Fetal Balloon Aortic Valvuloplasty for Critical Aortic Stenosis

Fetal Balloon Aortic Valvuloplasty for Critical Aortic Stenosis 1024 575 Abbie Roth
Fetus in utero receiving valvuloplasty

Some heart defects, such as aortic stenosis can be detected on fetal ultrasound. For some fetuses, an intervention can be beneficial before birth. Aimee Armstrong, MD, director of Cardiac Catheterization and Interventional Therapies at Nationwide Children’s Hospital, performs fetal balloon aortic valvuloplasty among other fetal heart catheterization procedures as part of the Congenital Heart Collaborative, a partnership between University Hospital’s Rainbow Babies and Children’s and Nationwide Children’s.

When critical aortic stenosis is present in a second trimester fetus, the left ventricle becomes enlarged and weak. As a result, there is less blood flow through the left side of the heart. This can cause the left ventricle to stop growing, leading to hypoplastic left heart syndrome (HLHS). Through fetal treatment of the critical aortic stenosis, doctors hope to prevent the formation of HLHS.

In HLHS, the left side of the heart is underdeveloped. Patients with HLHS have one pumping chamber that must send blood to both the lungs and the body. This causes both short- and long-term problems, including many open-heart surgeries, catheterization procedures, and, eventually, heart transplantation.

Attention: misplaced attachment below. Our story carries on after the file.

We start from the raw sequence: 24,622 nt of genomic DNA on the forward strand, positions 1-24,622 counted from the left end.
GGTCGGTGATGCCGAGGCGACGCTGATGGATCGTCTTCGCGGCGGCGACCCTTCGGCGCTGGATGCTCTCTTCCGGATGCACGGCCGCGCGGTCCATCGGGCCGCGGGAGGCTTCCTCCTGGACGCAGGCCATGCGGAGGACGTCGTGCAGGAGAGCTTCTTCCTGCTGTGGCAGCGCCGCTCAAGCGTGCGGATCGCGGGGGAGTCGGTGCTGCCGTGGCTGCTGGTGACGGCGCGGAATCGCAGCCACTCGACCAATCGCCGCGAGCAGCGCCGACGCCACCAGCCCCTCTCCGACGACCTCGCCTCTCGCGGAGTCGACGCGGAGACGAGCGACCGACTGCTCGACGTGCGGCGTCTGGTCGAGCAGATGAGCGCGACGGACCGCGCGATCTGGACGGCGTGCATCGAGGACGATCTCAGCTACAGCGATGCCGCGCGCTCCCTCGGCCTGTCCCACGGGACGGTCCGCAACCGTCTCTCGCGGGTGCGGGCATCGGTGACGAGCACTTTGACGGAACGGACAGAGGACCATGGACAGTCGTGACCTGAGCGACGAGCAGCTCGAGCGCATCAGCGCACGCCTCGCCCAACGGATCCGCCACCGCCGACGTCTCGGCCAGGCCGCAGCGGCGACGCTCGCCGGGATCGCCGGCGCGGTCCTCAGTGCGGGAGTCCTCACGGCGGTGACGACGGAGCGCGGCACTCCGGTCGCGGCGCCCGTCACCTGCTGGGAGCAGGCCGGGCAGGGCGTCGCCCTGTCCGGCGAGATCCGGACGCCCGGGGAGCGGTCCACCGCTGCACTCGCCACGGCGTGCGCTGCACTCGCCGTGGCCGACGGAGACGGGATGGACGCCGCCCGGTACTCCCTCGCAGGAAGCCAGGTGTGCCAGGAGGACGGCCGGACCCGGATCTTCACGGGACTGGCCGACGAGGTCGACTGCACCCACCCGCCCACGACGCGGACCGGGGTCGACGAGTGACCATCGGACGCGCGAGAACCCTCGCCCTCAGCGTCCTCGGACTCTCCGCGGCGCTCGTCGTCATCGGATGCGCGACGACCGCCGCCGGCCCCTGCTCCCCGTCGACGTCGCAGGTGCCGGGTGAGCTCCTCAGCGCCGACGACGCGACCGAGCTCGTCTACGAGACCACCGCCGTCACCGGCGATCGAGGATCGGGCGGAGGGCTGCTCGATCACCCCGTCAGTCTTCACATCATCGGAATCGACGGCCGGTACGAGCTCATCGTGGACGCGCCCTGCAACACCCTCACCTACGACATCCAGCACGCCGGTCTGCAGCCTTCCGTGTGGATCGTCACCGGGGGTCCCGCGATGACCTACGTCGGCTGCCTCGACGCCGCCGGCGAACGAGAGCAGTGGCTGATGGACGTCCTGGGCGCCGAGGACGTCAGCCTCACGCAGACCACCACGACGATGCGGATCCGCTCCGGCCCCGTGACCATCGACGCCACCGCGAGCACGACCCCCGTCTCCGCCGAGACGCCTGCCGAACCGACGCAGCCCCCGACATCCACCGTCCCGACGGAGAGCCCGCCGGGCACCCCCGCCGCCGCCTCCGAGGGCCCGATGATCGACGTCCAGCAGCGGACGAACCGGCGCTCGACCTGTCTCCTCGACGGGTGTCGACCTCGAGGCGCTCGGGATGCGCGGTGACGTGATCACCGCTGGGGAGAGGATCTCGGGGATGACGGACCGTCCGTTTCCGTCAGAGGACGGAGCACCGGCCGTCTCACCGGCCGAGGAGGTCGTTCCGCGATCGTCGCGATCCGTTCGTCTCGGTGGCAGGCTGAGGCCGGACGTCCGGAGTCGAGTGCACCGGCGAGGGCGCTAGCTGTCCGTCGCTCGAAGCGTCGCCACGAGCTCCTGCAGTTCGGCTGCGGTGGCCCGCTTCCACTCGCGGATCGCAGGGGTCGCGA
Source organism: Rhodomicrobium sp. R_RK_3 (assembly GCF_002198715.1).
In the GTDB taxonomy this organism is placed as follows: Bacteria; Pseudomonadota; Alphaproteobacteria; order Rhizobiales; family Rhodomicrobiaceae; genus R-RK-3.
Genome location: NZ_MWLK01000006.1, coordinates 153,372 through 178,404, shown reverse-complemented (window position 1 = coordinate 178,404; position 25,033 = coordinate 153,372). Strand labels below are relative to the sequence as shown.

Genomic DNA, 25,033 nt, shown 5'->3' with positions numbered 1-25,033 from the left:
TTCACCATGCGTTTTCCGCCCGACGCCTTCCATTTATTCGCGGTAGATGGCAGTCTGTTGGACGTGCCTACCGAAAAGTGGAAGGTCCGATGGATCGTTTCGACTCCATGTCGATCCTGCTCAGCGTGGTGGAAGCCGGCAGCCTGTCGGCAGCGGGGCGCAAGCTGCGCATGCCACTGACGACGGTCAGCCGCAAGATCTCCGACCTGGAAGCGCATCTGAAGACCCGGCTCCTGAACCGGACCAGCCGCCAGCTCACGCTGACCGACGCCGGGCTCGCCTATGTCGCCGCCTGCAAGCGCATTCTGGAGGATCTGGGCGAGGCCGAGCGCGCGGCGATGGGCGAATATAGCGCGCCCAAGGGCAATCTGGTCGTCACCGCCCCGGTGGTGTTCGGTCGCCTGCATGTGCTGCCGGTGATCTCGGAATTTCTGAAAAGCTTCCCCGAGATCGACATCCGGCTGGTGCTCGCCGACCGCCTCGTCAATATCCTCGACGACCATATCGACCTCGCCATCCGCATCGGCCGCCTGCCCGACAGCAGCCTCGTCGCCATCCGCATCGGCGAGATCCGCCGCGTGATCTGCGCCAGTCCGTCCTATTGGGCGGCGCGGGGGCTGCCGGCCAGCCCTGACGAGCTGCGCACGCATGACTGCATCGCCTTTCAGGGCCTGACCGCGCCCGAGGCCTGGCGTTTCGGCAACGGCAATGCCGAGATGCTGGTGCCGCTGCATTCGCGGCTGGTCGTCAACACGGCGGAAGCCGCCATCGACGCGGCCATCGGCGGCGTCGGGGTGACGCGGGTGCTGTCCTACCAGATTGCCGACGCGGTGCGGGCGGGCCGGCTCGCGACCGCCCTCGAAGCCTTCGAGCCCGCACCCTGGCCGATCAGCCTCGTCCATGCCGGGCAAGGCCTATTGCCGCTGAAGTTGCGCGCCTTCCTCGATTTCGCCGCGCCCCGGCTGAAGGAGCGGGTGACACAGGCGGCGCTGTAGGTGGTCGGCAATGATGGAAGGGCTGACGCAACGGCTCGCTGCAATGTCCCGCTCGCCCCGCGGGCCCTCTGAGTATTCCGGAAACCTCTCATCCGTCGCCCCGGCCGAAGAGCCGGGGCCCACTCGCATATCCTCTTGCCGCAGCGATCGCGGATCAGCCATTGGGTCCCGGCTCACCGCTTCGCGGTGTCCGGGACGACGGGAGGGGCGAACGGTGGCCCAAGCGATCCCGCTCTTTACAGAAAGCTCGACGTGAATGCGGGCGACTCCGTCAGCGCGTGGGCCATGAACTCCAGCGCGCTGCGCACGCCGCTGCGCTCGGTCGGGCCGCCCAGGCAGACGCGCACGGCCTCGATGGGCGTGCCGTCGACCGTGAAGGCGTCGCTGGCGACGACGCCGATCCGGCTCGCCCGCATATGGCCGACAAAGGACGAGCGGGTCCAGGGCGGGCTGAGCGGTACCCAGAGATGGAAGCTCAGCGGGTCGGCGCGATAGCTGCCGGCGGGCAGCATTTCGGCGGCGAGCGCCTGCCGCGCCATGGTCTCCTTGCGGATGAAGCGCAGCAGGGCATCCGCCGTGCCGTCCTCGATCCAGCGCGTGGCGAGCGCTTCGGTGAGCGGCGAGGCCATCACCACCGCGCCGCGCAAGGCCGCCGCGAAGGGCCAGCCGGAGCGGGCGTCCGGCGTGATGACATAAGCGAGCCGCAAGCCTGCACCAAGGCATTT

Heart with HLHS compared to typically developed heart

The Procedure

First, the mother has an epidural placed. Then, a needle is used to provide pain medicine to the fetus through an injection in the thigh.

Next, a needle is inserted into the mother’s abdomen and uterus, through the fetus’s ribs and into the fetus’s heart.

Heart cross section with balloon catheter

A wire and tiny coronary angioplasty balloon are placed through the needle across the aortic valve. The balloon is then gently inflate to make the opening of the aortic valve bigger. The balloon, wire and needle are then removed.

After the procedure, doctors watch the mother and baby with many fetal ultrasounds an fetal echocardiograms. The goal is for the mother to deliver as close to full term as possible.

Read about a uniquely successful fetal balloon aortic valvuloplasty for critical aortic stenosis case here.

 

This story appeared in the Spring/Summer 2019 print issue. Download the full issue.

 

Image credits: Mandy Root-Thompson for Nationwide Children’s

About the author

Abbie Roth, MWC, is a passionate communicator of science. As the managing editor for science communication at Nationwide Children’s Hospital, she shares stories about innovative research and discovery with audiences ranging from parents to preeminent researchers and leaders. Before coming to Nationwide Children’s, Abbie used her communication skills to engage audiences with a wide variety of science topics. As a subject-matter expert, she developed content for science education materials for McGraw-Hill Education, bringing science concepts to life for middle and high school aged students. She also provided technical editing for manuscripts spanning the American Chemical Society journal portfolio, in addition to serving as production lead for ACS Synthetic Biology. Abbie earned her BS in Life Sciences at Otterbein University while working at the Tan & Cardinal newspaper and minoring in Public Relations. She is a Medical Writer Certified®, credentialed by the American Medical Writers Association.